ASK A COP — Do I have to sign a ticket when issued one by police?
Published 2:06 pm Monday, January 24, 2022
Derrick from Groves asks: Over the holiday, I was discussing with a family member your article and my cousin said he was stopped by a police officer and the officer wrote the ticket for speeding and he refused to sign the ticket. So his story goes that the officer took out a pair of his handcuffs and actually threatened to arrest him if he didn’t sign the ticket. Now, Officer Antoine, I know my cousin is a little full of it at times. But is this true that a police officer can arrest a motorist for simply not signing the citation if he doesn’t agree with the officer’s charge?
Answer: I think that most of the readers have had an encounter on side of the road where a law enforcement officer either issued a citation or a verbal/or written citations. YES, YES, YES, you can easily be arrested and transported to JAIL in the state of Texas if you fail to simply sign the promise to appear portion of the citation. It is the officer’s duty to notify you of your charges, court date and place and time to appear. It is YOUR responsibility to keep the copy and abide by the instruction on it. I’ve had motorists tear the citation up right in front of me. There’s nothing I can do about it but remind them that was for them to remember their court date. I’ve had drivers ball the citation up and throw it in the bed of their truck or backseat of their car. Even had a few who were so angry they balled the ticket up and threw it out of the window on the ground. WRONG answer throwing it on the ground, because now you have committed another crime … littering. Don’t do that. Derrick. You’re welcome to do whatever your heart desires to the copy of YOUR citation but you MUST sign it promising to appear before the aforementioned court. Not that you agree with the charge, but you PROMISE TO APPEAR or expect to be handcuffed and placed in a patrol vehicle and transported to jail just because you didn’t sign the citation. This is the law all over the state of Texas. If anyone refuses to sign the citation, we MUST arrest. KEEP IN MIND, YOU ARE ONLY PROMISING TO APPEAR IN COURT, NOT AGREEING TO THE CHARGE(S).
Jorge from Port Arthur asks: I have recently adopted a 5-year-old girl/daughter. She is tall for her age. At what age can she sit in the front seat of my car?
Answer: First, I’d like to congratulate you on the new addition of a lovely young girl to your family! I’m asked this question constantly because apparently someone started the rumor that someone has to be a certain age to ride in a particular seat position in a motor vehicle. Jonathan, you can sit your child in ANY seat other than the driver seat, as long as you have the child in the correct child restraint system. You can sit a new born in the front seat as long as you have them in the correct seat, facing backwards with the air bag deactivated. I wouldn’t personally advise sitting children in the front seat, but it’s not ILLEGAL in Texas to do so. Your daughter will need a booster seat until she is 8 years of age or 4’9″ tall, whichever one comes first. KEEP IN MIND THAT THE SAFEST SEAT POSITION IN A MOTOR VEHICLE IS THE REAR MIDDLE SEAT!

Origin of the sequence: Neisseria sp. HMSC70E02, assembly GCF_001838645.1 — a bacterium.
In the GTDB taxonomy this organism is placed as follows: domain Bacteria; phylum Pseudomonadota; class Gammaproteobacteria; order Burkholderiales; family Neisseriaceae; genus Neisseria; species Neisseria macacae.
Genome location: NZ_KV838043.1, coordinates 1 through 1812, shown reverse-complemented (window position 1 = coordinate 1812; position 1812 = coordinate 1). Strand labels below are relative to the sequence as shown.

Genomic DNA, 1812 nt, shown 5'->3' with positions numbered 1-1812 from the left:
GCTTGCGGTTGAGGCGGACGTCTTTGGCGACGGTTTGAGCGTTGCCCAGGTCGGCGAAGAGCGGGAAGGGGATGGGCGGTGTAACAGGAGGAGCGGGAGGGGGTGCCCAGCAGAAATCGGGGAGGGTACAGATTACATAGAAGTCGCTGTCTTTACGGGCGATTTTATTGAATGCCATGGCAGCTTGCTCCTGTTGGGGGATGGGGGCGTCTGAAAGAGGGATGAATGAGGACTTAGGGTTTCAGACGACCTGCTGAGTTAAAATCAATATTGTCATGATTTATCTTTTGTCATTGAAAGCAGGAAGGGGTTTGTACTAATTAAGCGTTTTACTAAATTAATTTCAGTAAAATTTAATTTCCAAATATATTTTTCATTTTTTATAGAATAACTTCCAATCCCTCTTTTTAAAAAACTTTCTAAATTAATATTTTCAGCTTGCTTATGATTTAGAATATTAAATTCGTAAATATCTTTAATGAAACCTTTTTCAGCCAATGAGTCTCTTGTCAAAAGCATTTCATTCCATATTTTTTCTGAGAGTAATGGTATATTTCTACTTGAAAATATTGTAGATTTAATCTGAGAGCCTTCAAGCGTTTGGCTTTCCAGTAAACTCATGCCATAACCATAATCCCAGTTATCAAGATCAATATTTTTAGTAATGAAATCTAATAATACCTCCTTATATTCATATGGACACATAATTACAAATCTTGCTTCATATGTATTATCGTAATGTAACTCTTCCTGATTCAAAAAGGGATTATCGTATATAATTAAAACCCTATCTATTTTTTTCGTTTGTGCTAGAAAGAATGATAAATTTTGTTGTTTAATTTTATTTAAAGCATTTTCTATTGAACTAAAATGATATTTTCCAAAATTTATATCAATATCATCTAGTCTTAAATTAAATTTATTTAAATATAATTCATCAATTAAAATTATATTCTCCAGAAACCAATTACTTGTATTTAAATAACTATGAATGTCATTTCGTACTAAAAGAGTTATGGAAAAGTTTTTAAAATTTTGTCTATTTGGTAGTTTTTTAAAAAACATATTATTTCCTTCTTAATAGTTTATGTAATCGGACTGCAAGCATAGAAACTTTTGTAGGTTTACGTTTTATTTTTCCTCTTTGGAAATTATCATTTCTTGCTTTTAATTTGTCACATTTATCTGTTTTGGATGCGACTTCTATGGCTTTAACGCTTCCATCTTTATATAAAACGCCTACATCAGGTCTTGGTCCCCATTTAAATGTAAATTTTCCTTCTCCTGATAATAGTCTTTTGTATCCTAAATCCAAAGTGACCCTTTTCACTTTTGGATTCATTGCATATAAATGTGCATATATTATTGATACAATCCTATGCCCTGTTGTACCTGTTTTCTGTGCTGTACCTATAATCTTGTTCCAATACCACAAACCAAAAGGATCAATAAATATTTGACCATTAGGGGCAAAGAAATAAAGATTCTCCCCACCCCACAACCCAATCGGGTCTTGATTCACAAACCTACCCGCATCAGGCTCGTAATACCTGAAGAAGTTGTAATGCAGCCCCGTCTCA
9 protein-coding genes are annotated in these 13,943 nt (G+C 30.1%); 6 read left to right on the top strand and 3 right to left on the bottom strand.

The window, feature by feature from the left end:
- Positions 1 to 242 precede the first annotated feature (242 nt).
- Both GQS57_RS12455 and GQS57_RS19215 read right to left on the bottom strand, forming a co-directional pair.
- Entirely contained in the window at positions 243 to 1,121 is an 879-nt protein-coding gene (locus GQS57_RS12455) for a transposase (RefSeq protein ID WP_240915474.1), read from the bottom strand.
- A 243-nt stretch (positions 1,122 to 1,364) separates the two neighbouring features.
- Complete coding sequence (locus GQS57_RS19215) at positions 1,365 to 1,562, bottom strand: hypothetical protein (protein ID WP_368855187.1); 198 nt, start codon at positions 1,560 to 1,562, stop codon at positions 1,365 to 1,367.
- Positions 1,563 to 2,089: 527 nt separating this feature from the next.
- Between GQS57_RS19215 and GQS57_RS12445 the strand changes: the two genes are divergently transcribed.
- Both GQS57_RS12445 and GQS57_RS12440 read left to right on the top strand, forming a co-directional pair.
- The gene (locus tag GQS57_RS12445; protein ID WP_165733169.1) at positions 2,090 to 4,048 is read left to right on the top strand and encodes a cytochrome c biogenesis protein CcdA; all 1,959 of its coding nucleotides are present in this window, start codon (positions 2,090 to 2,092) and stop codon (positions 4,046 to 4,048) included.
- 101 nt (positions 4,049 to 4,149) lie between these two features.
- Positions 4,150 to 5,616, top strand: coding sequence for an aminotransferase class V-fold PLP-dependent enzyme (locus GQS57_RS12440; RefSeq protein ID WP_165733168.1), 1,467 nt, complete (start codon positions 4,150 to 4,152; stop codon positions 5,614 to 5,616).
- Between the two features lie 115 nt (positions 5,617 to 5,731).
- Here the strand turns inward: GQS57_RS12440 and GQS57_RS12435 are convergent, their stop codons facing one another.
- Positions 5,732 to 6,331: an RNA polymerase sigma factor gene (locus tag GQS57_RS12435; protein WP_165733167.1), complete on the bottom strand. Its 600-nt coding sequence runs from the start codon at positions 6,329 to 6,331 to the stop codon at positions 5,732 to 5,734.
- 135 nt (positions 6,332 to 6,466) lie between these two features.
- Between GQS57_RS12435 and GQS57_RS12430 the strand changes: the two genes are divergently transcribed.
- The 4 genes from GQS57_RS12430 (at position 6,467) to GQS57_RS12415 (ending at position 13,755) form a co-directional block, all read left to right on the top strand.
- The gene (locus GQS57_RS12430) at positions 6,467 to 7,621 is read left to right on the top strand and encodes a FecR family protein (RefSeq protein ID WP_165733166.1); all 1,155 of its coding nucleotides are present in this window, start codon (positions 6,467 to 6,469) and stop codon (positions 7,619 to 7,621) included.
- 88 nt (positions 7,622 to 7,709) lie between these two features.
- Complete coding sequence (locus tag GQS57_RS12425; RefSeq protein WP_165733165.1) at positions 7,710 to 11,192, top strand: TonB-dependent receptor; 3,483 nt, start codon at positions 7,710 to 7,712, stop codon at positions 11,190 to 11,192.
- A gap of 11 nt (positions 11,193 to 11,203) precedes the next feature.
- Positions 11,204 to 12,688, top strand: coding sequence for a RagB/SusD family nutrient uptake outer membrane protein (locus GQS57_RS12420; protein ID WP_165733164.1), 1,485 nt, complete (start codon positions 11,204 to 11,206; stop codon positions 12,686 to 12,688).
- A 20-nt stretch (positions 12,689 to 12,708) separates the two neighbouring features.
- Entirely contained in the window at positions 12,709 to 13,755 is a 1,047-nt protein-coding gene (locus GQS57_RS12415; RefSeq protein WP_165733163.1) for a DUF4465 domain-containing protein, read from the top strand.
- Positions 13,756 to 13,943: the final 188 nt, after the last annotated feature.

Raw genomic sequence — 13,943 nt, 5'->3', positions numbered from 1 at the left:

Priscilla from Nederland asks: I own two vehicles, but I loaned my extra vehicle to my cousin to help him get up on his feet and find a job. I want it back, and he won’t give it to me. Should I report it stolen? What do I have to do to reclaim my vehicle? Thanks in advance for all your help.
Answer: Unfortunately, sometimes people take our kindness for weakness. That seems like what you are dealing with now with your cousin. I’ve answered countless calls for service where the vehicle owner was faced with the exact same issue you are facing. At this point, you CANNOT call law enforcement and report your vehicle STOLEN. Why you may ask? You voluntarily gave them your keys and permission to drive your vehicle, even if he didn’t return your vehicle when he promised. So filing the charge of unauthorized use of a motor vehicle with a law enforcement agency will not fit this case. Priscilla, you will need to send a certified letter of demand to your cousin, demanding the return of your vehicle within seven days. After you complete this necessary step and you still haven’t been returned your vehicle, law enforcement will assist you in filing an unauthorized use of a motor vehicle charge against your cousin. If you haven’t done this step yet, your cousin is able to continue to drive your vehicle even though you want your vehicle back. By the way, Priscilla, you along with every citizen should feel free to contact your local law enforcement agency anytime you need assistance.
Join Me, Officer Rickey Antoine and the CREW: Stephen Buzzard Boots Mosley, Lelo mouth of Hwy 69/73 Washington and Tejas Lil Man Morning Star for Ask A Cop live,on KSAP 96.9 FM The Breeze every Tuesday from 1 to 2:30 p.m. as they discuss the “Ask A Cop” column. Call in your question live at 409-982-0247 or make a text comment at 409-748-6106. Email your questions to email@example.com, call 409-983-8673 and leave a voice mail or mail them to: Ofc. Rickey Antoine, 645 4th Street, Port Arthur, Texas, 77640. If you happen to see me in public, you can always approach and “Ask A Cop!”